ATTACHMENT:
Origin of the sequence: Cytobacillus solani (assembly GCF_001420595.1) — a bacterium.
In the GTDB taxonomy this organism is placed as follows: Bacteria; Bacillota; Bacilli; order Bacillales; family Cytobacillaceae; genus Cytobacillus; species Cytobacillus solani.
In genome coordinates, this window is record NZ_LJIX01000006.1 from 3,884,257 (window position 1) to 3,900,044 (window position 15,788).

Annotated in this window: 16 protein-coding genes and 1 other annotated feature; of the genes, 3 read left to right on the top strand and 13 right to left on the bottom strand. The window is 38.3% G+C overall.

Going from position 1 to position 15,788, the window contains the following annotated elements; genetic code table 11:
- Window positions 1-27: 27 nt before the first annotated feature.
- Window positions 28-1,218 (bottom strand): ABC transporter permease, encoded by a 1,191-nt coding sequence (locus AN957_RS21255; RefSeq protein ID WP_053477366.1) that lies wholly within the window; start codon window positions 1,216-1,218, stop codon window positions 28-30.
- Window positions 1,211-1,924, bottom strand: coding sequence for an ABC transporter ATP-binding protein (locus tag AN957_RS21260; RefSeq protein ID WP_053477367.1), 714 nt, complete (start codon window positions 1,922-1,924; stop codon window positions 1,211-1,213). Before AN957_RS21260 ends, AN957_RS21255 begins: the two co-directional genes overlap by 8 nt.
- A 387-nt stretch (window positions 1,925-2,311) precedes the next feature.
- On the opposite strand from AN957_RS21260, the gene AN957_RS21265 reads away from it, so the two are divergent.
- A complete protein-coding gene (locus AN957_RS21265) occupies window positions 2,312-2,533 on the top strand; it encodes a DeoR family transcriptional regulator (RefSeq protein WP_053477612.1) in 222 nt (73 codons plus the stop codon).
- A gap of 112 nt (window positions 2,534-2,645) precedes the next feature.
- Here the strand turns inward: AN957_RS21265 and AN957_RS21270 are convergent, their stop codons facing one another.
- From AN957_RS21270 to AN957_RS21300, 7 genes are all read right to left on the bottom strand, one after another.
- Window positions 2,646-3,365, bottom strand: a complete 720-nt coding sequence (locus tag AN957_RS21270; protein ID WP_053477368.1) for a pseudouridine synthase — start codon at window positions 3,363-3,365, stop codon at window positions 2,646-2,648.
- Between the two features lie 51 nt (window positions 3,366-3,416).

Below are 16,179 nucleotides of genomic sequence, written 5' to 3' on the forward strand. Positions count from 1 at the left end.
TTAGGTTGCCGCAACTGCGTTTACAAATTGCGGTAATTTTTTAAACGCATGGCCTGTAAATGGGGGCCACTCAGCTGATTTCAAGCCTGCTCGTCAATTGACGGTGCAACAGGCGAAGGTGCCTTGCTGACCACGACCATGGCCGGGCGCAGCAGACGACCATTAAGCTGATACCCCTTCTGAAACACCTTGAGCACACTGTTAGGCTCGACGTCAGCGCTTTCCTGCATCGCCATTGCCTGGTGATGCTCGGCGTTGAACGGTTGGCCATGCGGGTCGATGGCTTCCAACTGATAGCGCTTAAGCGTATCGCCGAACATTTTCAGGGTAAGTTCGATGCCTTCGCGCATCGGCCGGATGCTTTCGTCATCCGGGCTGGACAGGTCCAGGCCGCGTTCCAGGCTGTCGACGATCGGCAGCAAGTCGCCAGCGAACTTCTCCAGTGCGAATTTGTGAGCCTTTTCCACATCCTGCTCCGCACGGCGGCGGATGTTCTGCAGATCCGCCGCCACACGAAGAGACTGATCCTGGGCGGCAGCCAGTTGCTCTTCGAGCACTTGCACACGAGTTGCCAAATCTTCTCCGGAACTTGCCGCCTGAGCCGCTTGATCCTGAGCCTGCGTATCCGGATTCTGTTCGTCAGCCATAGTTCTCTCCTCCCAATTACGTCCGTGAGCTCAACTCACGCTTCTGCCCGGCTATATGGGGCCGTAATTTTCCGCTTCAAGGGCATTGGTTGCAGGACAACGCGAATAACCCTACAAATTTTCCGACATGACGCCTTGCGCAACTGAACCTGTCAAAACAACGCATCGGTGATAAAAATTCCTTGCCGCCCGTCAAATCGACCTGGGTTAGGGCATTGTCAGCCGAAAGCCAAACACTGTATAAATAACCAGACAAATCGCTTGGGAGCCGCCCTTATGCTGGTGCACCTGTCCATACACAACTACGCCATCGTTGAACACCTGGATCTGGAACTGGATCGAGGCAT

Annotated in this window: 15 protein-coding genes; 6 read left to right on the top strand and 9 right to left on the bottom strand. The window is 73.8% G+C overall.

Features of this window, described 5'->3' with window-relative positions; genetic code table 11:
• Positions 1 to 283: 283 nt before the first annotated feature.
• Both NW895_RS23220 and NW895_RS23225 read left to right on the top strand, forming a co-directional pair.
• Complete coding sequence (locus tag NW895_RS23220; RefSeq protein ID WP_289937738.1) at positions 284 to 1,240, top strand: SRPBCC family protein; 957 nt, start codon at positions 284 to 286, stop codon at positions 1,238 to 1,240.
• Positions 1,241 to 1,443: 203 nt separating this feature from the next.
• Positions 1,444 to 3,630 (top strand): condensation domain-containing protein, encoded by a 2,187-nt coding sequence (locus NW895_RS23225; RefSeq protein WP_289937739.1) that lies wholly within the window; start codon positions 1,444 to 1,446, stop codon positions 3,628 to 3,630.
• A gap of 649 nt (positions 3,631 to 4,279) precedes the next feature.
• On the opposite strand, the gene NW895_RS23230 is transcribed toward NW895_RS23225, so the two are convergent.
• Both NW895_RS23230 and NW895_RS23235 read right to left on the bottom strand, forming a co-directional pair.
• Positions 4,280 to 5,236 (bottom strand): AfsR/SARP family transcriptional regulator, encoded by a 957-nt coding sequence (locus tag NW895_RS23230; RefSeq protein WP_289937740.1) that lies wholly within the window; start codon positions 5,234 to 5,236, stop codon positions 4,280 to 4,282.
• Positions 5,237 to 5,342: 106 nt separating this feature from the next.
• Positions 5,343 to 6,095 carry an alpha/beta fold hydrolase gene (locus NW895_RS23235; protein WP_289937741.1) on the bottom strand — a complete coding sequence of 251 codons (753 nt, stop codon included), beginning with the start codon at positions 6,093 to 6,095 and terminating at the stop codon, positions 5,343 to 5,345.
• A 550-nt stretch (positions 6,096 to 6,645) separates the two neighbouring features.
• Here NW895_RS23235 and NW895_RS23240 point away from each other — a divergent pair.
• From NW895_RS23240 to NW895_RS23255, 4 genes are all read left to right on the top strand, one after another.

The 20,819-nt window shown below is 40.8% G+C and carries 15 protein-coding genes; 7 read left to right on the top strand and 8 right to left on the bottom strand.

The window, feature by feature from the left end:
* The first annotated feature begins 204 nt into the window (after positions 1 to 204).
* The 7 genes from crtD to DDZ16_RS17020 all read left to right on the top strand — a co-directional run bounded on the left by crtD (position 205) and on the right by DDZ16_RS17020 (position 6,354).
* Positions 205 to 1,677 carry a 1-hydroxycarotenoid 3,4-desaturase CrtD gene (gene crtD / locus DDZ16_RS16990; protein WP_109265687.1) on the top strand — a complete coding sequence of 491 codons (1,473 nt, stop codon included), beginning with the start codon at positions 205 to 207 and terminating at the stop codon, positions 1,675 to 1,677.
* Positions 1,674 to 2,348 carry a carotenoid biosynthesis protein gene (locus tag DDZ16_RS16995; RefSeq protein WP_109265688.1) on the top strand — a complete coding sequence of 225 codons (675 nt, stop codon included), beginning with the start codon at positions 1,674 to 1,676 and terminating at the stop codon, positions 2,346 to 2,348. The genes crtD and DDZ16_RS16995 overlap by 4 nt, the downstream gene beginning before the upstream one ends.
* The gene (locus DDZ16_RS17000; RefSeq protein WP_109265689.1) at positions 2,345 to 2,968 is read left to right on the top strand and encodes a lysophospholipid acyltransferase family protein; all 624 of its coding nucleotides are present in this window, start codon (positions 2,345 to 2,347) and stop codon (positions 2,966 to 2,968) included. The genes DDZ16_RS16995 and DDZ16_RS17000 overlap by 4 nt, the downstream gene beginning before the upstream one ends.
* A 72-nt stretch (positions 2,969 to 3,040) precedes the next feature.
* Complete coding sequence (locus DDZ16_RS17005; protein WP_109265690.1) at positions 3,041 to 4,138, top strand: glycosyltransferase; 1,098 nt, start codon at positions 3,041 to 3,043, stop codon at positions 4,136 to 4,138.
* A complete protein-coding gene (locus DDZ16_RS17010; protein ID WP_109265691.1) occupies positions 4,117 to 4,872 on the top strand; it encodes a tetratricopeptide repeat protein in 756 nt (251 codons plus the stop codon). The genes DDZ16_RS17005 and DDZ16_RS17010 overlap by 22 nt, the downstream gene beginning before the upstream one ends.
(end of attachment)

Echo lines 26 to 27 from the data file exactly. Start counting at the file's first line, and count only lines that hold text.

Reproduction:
• A gap of 649 nt (positions 3,631 to 4,279) precedes the next feature.
• On the opposite strand, the gene NW895_RS23230 is transcribed toward NW895_RS23225, so the two are convergent.